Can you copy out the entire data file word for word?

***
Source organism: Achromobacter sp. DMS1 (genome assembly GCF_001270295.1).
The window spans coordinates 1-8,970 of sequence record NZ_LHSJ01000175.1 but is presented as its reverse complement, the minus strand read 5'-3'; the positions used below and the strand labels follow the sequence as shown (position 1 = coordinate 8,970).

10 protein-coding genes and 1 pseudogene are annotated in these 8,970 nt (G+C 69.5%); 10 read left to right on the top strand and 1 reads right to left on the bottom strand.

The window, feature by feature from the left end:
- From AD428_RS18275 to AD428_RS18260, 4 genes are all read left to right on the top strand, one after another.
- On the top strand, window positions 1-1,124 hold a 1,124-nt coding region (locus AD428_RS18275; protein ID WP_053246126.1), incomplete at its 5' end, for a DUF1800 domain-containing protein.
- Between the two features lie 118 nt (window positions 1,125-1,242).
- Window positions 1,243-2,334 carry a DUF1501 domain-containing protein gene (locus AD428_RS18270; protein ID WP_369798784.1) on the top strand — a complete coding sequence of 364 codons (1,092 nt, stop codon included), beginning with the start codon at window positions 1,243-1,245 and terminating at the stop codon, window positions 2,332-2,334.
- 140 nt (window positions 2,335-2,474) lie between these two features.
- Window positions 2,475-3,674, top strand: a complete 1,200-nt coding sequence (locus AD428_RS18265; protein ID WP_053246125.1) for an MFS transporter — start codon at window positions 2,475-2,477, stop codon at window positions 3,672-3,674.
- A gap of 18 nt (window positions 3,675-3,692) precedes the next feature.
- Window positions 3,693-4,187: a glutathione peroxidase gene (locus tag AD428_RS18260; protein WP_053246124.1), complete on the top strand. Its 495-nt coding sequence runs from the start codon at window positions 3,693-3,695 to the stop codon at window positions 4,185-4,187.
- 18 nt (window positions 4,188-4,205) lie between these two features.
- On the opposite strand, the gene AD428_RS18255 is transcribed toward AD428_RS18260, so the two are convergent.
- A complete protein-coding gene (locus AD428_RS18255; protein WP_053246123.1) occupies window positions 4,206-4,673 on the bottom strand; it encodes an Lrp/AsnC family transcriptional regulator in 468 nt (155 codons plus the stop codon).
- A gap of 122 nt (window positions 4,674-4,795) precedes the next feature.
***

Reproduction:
Source organism: Achromobacter sp. DMS1 (genome assembly GCF_001270295.1).
The window spans coordinates 1-8,970 of sequence record NZ_LHSJ01000175.1 but is presented as its reverse complement, the minus strand read 5'-3'; the positions used below and the strand labels follow the sequence as shown (position 1 = coordinate 8,970).

10 protein-coding genes and 1 pseudogene are annotated in these 8,970 nt (G+C 69.5%); 10 read left to right on the top strand and 1 reads right to left on the bottom strand.

The window, feature by feature from the left end:
- From AD428_RS18275 to AD428_RS18260, 4 genes are all read left to right on the top strand, one after another.
- On the top strand, window positions 1-1,124 hold a 1,124-nt coding region (locus AD428_RS18275; protein ID WP_053246126.1), incomplete at its 5' end, for a DUF1800 domain-containing protein.
- Between the two features lie 118 nt (window positions 1,125-1,242).
- Window positions 1,243-2,334 carry a DUF1501 domain-containing protein gene (locus AD428_RS18270; protein ID WP_369798784.1) on the top strand — a complete coding sequence of 364 codons (1,092 nt, stop codon included), beginning with the start codon at window positions 1,243-1,245 and terminating at the stop codon, window positions 2,332-2,334.
- 140 nt (window positions 2,335-2,474) lie between these two features.
- Window positions 2,475-3,674, top strand: a complete 1,200-nt coding sequence (locus AD428_RS18265; protein ID WP_053246125.1) for an MFS transporter — start codon at window positions 2,475-2,477, stop codon at window positions 3,672-3,674.
- A gap of 18 nt (window positions 3,675-3,692) precedes the next feature.
- Window positions 3,693-4,187: a glutathione peroxidase gene (locus tag AD428_RS18260; protein WP_053246124.1), complete on the top strand. Its 495-nt coding sequence runs from the start codon at window positions 3,693-3,695 to the stop codon at window positions 4,185-4,187.
- 18 nt (window positions 4,188-4,205) lie between these two features.
- On the opposite strand, the gene AD428_RS18255 is transcribed toward AD428_RS18260, so the two are convergent.
- A complete protein-coding gene (locus AD428_RS18255; protein WP_053246123.1) occupies window positions 4,206-4,673 on the bottom strand; it encodes an Lrp/AsnC family transcriptional regulator in 468 nt (155 codons plus the stop codon).
- A gap of 122 nt (window positions 4,674-4,795) precedes the next feature.